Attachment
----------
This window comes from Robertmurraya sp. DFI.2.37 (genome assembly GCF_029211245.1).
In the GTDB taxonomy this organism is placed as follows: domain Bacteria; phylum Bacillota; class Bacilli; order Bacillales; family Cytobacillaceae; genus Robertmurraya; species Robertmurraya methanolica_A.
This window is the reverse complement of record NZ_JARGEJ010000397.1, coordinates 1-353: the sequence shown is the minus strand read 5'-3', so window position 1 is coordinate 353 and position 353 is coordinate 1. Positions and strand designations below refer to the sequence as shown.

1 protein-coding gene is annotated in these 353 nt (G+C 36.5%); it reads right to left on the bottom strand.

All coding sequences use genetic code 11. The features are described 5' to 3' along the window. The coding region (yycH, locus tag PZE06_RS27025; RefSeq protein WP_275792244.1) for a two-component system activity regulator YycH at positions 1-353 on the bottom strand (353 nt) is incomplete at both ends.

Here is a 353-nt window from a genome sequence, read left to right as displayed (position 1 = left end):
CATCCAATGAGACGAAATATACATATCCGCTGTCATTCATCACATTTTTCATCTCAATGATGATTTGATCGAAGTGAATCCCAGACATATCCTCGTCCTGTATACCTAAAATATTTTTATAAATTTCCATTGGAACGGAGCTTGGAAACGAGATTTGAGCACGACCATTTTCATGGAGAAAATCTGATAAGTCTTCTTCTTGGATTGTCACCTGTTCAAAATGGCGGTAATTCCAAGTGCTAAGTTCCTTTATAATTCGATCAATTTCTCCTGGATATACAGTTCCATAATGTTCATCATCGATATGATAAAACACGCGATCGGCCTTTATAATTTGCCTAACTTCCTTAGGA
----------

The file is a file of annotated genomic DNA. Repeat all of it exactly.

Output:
This window comes from Robertmurraya sp. DFI.2.37 (genome assembly GCF_029211245.1).
In the GTDB taxonomy this organism is placed as follows: domain Bacteria; phylum Bacillota; class Bacilli; order Bacillales; family Cytobacillaceae; genus Robertmurraya; species Robertmurraya methanolica_A.
This window is the reverse complement of record NZ_JARGEJ010000397.1, coordinates 1-353: the sequence shown is the minus strand read 5'-3', so window position 1 is coordinate 353 and position 353 is coordinate 1. Positions and strand designations below refer to the sequence as shown.

1 protein-coding gene is annotated in these 353 nt (G+C 36.5%); it reads right to left on the bottom strand.

All coding sequences use genetic code 11. The features are described 5' to 3' along the window. The coding region (yycH, locus tag PZE06_RS27025; RefSeq protein WP_275792244.1) for a two-component system activity regulator YycH at positions 1-353 on the bottom strand (353 nt) is incomplete at both ends.

Here is a 353-nt window from a genome sequence, read left to right as displayed (position 1 = left end):
CATCCAATGAGACGAAATATACATATCCGCTGTCATTCATCACATTTTTCATCTCAATGATGATTTGATCGAAGTGAATCCCAGACATATCCTCGTCCTGTATACCTAAAATATTTTTATAAATTTCCATTGGAACGGAGCTTGGAAACGAGATTTGAGCACGACCATTTTCATGGAGAAAATCTGATAAGTCTTCTTCTTGGATTGTCACCTGTTCAAAATGGCGGTAATTCCAAGTGCTAAGTTCCTTTATAATTCGATCAATTTCTCCTGGATATACAGTTCCATAATGTTCATCATCGATATGATAAAACACGCGATCGGCCTTTATAATTTGCCTAACTTCCTTAGGA